Patients and Methods

Research Object

The clinical data of 479 HCC patients who underwent radical resection in our hospital from 2006 to 2012 were retrospectively studied. The inclusion criteria were: postoperative pathological diagnosis of HCC; received radical resection and without distant metastasis. The exclusion criteria were: did not receive surgery, did not receive radical surgery, received liver transplantation, received anti-tumor therapy such as radiotherapy or chemotherapy before surgery; radiographic examination confirmed recurrence within 2 months after surgery; death within 2 months after surgery. And 156 patients were excluded due to the lack of clinical data, and therefore a total of 479 patients were enrolled and analyzed in this study. This study is in line with the declaration of Helsinki Principles. This study was approved by the Ethics Committee of the Affiliated Hospital of Guilin Medical University, and complied with the Declaration of Helsinki. Written informed consent was obtained from all patients (Figure 1).

Figure 1 Flow chart shows the selection of patients eligible for this study.

Clinical Information

Patients’ general information and clinical data were collected, including gender, age, and laboratory results. Laboratory tests include blood routines and biochemical indicators. Tumor size, tumor number, tumor location, and microvascular invasion were determined according to the postoperative specimens. The clinical stage of the tumor refers to the TNM staging criteria (Table 1).

Table 1 Clinical and Biochemical Data of Examined Patients

Follow-Up and Observation Index

All patients were followed up regularly by outpatient service or telephone until death or the deadline of March 31, 2019. The patients were reviewed every 2 months within the first 2 years after surgery and every 3–6 months thereafter. The follow-up monitoring includes symptoms, signs, blood routine, blood biochemistry, liver function, serum alpha-fetoprotein (AFP), abdominal ultrasonography, etc., and Computed Tomography (CT) or Magnetic Resonance Imaging (MRI) examinations if necessary. Progression free survival (PFS) was defined as the time from surgery to recurrence, metastasis, death or the last follow-up, and overall survival (OS) was defined as the time from surgery to death or the last follow-up.

Statistical Analysis

Part of the data was expressed as the mean ±SD, and statistical analyses were performed using the SPSS22.0 software (SPSS Inc., Chicago, IL). p < 0.05 was considered statistically significant. The correlation between FLR and clinicopathological characteristics was analyzed by chi-square test or non-parametric test. OS and PFS were analyzed by Kaplan–Meier method using the Log rank test. Cox regression model was used to evaluate the multi-factor hazard ratio.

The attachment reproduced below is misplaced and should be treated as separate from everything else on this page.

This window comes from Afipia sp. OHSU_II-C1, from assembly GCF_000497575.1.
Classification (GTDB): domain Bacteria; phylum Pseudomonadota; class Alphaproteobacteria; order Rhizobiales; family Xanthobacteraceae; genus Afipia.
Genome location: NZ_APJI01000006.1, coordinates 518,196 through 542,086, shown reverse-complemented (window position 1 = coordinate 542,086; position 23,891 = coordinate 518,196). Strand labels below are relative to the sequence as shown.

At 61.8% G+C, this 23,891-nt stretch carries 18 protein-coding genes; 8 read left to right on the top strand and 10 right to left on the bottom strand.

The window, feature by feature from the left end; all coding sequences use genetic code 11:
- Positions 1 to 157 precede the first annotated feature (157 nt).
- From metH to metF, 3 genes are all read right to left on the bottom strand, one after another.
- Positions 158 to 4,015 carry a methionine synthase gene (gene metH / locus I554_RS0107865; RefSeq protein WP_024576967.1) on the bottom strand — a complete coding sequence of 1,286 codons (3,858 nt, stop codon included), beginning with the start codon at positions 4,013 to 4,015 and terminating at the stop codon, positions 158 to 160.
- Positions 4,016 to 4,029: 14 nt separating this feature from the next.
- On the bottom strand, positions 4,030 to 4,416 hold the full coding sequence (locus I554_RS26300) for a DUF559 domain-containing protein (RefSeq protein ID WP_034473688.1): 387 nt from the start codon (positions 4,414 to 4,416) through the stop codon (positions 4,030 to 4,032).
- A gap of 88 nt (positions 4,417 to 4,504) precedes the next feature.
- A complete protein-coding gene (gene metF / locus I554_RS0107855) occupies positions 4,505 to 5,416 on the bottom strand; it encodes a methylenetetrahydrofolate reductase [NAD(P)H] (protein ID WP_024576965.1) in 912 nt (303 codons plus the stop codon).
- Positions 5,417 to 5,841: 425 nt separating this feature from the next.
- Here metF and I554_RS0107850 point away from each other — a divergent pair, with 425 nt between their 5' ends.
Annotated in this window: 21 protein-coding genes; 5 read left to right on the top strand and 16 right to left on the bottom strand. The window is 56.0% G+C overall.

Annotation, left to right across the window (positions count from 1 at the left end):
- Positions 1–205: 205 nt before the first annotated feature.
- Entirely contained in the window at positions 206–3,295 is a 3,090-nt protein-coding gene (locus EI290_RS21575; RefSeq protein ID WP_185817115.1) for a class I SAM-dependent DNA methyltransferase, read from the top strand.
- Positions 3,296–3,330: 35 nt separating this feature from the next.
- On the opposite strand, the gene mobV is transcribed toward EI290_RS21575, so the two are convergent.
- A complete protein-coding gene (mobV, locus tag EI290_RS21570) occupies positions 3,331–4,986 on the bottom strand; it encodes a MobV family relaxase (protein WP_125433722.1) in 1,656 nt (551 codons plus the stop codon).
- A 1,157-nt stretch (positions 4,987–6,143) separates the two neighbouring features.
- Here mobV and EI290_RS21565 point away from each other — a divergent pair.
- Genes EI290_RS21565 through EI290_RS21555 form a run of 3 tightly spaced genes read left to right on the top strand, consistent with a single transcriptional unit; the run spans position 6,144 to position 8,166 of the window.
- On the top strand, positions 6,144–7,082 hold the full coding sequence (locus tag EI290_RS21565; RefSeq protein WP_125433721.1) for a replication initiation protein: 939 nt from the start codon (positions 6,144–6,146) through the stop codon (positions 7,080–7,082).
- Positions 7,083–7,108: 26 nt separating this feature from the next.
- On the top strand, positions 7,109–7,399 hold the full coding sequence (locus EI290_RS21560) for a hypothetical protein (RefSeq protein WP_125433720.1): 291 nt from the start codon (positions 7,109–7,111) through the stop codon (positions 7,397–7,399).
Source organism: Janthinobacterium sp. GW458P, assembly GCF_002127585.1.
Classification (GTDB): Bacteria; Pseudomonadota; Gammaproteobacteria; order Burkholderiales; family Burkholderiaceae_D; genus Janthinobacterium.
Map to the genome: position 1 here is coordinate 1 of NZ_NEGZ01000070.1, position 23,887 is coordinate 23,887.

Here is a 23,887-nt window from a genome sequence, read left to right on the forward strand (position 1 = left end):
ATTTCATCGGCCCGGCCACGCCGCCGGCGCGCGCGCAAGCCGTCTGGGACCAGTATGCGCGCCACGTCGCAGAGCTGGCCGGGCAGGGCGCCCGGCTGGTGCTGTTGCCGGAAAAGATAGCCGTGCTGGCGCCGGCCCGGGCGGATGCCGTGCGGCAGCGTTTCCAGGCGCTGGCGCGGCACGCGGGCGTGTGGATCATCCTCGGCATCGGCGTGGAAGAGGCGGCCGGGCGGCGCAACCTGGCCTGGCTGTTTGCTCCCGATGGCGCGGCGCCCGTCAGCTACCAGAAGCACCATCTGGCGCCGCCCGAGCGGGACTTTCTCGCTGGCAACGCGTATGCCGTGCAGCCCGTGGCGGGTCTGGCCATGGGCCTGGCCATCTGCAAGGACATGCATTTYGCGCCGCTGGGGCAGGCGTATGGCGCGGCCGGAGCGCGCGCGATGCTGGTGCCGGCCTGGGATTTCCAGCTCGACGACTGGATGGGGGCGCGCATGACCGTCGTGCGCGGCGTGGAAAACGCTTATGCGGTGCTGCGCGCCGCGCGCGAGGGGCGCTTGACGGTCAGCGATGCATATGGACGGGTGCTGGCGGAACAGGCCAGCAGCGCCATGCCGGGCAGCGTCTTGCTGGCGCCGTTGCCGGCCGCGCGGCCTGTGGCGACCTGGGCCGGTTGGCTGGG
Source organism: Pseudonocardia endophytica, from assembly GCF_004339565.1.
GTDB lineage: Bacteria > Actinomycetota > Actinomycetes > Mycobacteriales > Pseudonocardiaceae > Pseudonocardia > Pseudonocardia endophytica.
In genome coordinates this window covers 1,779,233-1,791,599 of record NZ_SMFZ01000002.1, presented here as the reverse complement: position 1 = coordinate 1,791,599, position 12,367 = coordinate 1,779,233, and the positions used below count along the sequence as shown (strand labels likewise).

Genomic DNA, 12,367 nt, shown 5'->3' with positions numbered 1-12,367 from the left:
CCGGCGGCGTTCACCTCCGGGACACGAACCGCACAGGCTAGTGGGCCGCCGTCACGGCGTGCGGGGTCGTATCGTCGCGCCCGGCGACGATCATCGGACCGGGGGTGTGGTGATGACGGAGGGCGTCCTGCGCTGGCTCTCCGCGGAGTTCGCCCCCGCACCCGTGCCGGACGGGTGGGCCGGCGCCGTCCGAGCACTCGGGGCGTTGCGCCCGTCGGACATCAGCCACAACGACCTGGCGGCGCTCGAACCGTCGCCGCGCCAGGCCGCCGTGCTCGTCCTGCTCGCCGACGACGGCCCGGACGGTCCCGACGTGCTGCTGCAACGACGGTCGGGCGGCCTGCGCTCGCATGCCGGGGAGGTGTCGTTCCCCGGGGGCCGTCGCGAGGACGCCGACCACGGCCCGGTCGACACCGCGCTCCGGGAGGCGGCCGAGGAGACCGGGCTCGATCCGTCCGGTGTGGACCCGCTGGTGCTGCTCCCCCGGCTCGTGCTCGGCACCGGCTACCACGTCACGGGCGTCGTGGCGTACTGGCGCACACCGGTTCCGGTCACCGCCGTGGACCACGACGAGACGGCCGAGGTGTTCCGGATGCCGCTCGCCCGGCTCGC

The Optimal Cutoff Value of FLR

The ROC curve analysis was used to obtain the optimal cut-off value of FLR, and the optimal cut-off value was determined as 1.6 to predict postoperative patients’ survival, with relatively high sensitivity and specificity (Figure 2).

Figure 2 Determination of the cut-off value for FLR in HCC patients.

Relationship Between Preoperative FLR Level and Clinicopathological Characteristics of HCC

The relationship between preoperative FLR and clinicopathological variables in patients with HCC was analyzed, as is shown in Table 2. The optimal cut-off value of FLR was determined according to the ROC curve and then all patients were divided into two groups: low FLR level group (FLR ≤ 1.6, n = 196) and high FLR level group (FLR > 1.6, n = 283). The results showed that there was a positive correlation between FLR level and tumor size (>5 cm) (χ2 = 32.69, p < 0.001), TNM III−Ⅳ stage (χ2 = 33.86, p < 0.001), microvascular invasion (χ2 = 19.40, p < 0.001) and recurrence (χ2 = 9.218, p = 0.002). However, no correlation was found between preoperative FLR and age, hepatitis B surface antigen, tumor number, alcohol consumption, and serum alpha-fetoprotein level (p > 0.05). Figure 3AC showed that TNM stage, tumor size, and microvascular invasion were positively correlated with FLR levels (p < 0.001). The above results suggested that high FLR level status was more likely to promote malignant progression, invasion and postoperative recurrence of HCC.

Table 2 Correlation Between the Clinicopathologic Variables and FLR in HCC

Figure 3 Box plot showing the relationship between FLR levels and TNM stage (A) TD (B) and Microvascular invasion (C). Abbreviations: TD, tumor diameter; TNM, tumor-node-metastasis.

Predictive Factors Analysis of OS and PFS for Postoperative HCC Patients